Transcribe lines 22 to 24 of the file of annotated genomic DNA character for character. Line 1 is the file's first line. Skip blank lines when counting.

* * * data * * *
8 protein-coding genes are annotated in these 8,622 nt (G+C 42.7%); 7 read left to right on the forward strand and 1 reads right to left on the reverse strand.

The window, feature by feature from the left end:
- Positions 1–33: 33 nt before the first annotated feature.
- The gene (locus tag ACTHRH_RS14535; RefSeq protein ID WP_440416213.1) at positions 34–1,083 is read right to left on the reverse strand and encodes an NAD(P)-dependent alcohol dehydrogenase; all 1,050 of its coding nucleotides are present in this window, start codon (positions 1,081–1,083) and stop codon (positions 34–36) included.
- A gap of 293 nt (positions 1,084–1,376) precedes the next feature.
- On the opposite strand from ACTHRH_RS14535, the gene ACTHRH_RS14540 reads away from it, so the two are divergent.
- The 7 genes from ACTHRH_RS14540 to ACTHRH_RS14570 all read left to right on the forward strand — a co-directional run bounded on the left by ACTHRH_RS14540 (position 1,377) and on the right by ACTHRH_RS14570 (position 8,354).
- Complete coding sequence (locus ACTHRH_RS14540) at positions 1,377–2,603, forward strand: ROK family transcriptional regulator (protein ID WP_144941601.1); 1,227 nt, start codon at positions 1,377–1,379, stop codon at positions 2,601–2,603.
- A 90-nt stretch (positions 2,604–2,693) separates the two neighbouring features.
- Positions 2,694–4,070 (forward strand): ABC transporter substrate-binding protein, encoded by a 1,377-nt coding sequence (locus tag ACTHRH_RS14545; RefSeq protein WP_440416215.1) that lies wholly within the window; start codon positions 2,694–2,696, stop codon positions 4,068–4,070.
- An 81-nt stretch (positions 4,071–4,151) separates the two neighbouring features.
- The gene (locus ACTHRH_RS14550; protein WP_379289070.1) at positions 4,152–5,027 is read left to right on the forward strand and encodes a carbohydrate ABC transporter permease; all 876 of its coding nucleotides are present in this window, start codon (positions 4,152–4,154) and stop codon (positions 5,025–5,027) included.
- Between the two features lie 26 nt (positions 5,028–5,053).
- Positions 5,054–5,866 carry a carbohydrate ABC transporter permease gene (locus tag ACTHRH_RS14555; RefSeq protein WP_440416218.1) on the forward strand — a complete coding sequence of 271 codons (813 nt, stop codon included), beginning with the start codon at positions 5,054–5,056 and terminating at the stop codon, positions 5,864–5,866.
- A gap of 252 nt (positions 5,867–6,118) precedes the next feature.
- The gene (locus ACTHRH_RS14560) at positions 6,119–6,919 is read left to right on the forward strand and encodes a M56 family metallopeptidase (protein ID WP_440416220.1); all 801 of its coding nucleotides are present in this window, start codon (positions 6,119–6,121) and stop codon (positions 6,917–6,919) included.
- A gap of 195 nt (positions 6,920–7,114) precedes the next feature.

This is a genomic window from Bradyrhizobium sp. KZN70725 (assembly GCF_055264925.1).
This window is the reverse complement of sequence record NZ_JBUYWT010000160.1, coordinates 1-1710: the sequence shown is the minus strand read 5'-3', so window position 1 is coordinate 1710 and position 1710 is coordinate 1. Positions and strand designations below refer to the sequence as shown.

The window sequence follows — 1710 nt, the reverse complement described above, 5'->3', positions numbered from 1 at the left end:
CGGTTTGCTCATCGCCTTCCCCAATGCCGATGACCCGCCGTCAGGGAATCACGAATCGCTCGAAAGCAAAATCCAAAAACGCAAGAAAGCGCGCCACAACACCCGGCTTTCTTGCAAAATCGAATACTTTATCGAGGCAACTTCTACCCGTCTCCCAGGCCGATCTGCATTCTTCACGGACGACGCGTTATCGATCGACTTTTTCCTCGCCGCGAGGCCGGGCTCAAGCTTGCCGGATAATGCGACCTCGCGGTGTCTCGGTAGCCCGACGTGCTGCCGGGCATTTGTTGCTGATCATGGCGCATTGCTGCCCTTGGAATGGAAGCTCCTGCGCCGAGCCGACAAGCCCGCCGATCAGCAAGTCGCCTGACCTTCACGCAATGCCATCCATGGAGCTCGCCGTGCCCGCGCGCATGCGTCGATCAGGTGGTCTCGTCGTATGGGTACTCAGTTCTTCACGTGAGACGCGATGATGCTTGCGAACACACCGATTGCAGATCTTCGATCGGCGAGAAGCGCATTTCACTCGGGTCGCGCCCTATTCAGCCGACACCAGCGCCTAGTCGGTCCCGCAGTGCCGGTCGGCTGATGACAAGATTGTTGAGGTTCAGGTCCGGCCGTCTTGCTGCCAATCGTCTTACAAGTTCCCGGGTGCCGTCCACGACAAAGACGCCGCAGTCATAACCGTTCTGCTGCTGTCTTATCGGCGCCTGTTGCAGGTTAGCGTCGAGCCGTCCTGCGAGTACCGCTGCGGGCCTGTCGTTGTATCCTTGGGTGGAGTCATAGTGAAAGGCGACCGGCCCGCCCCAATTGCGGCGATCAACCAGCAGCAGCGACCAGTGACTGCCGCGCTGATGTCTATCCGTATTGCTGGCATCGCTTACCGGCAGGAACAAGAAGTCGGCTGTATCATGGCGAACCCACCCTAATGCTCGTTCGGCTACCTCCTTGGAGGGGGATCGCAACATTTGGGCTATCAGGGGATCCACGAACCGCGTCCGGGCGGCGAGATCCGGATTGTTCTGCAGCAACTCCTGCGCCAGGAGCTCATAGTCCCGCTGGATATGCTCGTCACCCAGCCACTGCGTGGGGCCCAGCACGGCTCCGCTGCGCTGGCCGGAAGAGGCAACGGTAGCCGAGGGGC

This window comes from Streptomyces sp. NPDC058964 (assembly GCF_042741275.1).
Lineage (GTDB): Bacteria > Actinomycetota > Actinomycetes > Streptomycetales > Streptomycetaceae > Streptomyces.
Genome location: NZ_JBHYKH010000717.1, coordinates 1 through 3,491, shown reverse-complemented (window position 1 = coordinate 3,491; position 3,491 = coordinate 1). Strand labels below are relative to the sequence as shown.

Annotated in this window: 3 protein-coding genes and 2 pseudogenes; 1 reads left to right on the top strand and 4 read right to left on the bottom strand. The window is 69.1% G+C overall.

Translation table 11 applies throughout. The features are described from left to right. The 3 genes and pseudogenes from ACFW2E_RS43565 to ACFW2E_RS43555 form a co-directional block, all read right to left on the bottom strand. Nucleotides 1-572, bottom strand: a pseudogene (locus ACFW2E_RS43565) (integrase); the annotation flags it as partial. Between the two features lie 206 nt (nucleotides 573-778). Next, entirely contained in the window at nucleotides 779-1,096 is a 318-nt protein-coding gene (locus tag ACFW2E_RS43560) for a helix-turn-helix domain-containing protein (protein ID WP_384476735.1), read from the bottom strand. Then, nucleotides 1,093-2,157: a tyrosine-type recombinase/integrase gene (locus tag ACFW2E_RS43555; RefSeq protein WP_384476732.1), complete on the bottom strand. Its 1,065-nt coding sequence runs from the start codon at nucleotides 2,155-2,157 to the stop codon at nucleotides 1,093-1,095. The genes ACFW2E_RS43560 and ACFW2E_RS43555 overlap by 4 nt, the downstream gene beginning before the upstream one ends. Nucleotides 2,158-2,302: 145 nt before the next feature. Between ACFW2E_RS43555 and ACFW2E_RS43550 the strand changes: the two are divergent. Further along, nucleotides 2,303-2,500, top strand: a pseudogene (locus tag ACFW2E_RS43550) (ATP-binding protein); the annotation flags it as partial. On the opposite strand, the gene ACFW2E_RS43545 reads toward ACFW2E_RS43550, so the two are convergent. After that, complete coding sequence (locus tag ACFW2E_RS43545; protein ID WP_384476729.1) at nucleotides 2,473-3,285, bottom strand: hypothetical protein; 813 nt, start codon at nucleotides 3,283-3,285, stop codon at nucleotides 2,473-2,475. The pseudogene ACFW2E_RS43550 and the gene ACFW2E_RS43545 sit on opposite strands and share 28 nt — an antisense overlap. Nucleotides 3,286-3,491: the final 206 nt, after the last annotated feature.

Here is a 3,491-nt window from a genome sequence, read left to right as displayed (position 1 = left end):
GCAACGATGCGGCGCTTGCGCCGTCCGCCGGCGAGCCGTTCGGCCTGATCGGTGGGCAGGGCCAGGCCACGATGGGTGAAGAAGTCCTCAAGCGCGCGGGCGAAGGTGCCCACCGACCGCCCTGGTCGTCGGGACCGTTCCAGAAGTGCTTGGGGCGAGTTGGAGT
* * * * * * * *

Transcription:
This window comes from Streptomyces sp. NPDC058964 (assembly GCF_042741275.1).
Lineage (GTDB): Bacteria > Actinomycetota > Actinomycetes > Streptomycetales > Streptomycetaceae > Streptomyces.
Genome location: NZ_JBHYKH010000717.1, coordinates 1 through 3,491, shown reverse-complemented (window position 1 = coordinate 3,491; position 3,491 = coordinate 1). Strand labels below are relative to the sequence as shown.